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Jefferson's contributions to history are undeniable

I have never seen the Broadway musical “Hamilton,” but I have heard the music. One does not have to listen too closely to understand Thomas Jefferson is as much a villain as Aaron Burr. However, history is messier than that. Jefferson deserves credit where it is due and damnation where it is not. His contributions must not be overlooked and it is important that no matter what your viewpoint is on him, he is not misrepresented. History is about people and people are complicated.

Jefferson was a slaveholder, a racist and a white supremacist. He also had a relationship with his slave Sally Hemings, an in-depth analysis of which can found in Annette Gordon-Reed’s “Thomas Jefferson and Sally Hemings,” an important book for anyone interested in learning more. Reed’s book is famous for proving the relationship between Jefferson and Hemings before the DNA evidence and is still considered a definitive study on the matter. We don’t know how Jefferson felt about Hemings, but there are clues.

However, there is no historical evidence to suggest rape or evidence of Jefferson sexually abusing slaves. Sally was technically Jefferson’s wife’s half sister (he was a widower by this time), she was like Mrs. Jefferson in appearance and personality and she also passed for white. Relationships between master and slave were not always simple. Jefferson and Hemings were probably emotionally involved, as unsettling as that may be. To go back to Virginia from France on the promise of freedom required an immense amount of trust from Hemings. She was smart. She could speak French and read. Sally had seen a lot, even at her young age. In the case of the non-mutual liaison, it is more plausible she used the relationship to obtain a degree of agency with her master.

Jefferson’s personal history is spotty and his reasoning on race was extremely flawed. However, his contributions to education, engineering and political theory cannot fit a 10-page paper, let alone an editorial. He is undeniably omnipresent in our nation’s history. “One day this nation will rise up and live out the true meaning of its creed – ‘We hold these truths to be self evident, that all men are created equal.’” That was Martin Luther King, Jr. in 1963. Although the irony cannot be ignored, it was those words, Jefferson’s words, which inspired generations of Americans to fight for equality.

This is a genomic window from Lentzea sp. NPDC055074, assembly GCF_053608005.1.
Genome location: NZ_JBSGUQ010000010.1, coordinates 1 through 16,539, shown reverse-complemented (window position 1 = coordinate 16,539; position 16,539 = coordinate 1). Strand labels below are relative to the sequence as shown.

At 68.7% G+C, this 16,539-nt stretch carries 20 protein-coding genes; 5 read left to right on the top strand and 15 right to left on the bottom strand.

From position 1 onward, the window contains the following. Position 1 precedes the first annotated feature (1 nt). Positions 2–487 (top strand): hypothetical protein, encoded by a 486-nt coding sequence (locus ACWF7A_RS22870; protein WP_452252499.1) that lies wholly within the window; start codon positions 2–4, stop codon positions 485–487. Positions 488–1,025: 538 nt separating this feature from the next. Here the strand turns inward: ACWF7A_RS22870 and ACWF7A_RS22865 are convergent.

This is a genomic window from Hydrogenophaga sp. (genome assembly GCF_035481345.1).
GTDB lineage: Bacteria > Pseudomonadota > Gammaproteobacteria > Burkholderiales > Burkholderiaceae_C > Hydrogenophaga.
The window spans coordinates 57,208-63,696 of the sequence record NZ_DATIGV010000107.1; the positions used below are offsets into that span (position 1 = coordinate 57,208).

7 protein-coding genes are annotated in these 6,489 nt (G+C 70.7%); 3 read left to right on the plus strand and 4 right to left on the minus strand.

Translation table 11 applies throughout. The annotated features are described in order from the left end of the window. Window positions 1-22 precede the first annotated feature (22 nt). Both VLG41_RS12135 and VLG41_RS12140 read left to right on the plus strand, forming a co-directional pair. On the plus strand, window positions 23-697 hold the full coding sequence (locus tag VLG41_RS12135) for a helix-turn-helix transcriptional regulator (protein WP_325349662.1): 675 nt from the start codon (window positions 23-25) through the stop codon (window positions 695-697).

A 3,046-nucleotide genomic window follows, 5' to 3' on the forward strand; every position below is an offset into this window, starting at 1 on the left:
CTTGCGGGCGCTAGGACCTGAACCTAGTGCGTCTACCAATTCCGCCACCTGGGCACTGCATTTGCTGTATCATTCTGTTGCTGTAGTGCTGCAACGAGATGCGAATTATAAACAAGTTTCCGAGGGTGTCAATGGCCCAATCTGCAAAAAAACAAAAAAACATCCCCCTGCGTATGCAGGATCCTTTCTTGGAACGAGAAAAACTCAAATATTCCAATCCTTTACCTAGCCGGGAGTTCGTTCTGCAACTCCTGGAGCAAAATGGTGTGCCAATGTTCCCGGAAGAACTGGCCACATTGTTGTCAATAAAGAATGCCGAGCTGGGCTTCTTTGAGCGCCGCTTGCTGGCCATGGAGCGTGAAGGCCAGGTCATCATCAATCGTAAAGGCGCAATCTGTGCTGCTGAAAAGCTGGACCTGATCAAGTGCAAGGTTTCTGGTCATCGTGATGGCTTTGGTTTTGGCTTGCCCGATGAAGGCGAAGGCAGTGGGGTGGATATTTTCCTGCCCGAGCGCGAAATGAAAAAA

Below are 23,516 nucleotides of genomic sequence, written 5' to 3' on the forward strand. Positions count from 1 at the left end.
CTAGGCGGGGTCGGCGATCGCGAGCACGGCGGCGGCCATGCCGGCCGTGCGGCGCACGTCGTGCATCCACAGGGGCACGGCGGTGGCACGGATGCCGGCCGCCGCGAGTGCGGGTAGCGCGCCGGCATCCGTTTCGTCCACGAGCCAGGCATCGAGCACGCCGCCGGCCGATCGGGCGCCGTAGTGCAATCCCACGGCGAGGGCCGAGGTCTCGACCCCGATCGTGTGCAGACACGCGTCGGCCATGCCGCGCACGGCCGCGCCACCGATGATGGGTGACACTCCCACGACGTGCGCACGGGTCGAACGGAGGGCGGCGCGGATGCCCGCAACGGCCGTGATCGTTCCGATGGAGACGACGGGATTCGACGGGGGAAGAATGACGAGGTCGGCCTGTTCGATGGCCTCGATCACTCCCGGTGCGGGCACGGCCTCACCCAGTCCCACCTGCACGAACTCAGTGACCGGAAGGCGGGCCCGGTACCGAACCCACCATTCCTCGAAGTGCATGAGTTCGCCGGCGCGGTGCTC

Without the Declaration of Independence we would have never had Seneca Falls, the 14th Amendment or a civil rights movement. Jefferson was also a huge advocate for freedom of (and from) religion, as well as separation of church and state. This distinction is the only thing protecting Americans’ reproductive rights today. He also was the first to establish a university built around a library rather than a chapel, replacing religion with reason in education.

This was unique for his time and should be in the mind of every student studying at a university like Hofstra. If you doubt his influence just look at what the president does on a daily basis, the way he attacks bipartisan institutions and the way it backfires. Those governmental defensive structures keeping the president in check, put there by founders like Jefferson, are the only things standing between you and a would-be autocrat.

In regard to the statue at Hofstra, I am indifferent. Frankly, it’s ugly (the bent leg is very weird) and students should always be able to choose who represents them. Casting our founders as idols ironically counters what our revolution was all about. It is important we argue and criticize them as they did with their predecessors.

As a person, I don’t like Thomas Jefferson. He was a bad president and a bad friend, however his contributions are undeniable. You don’t have to be a good person to do good things. Ultimately you decide, although your opinion should be based on the facts. If you are unsure of your feelings towards Jefferson because of his connection to slavery, I suggest reading Reed’s book for a full and honest picture. Many people in history are wrong on some things but right on others. It’s important to judge people according to the facts at hand.


The views and opinions expressed in the Editorial section are those of the authors of the articles. They are not an endorsement of the views of The Chronicle or its staff. The Chronicle does not discriminate based on the opinions of the authors. The Chronicle reserves the right to not publish any piece that does not meet our editorial standards.

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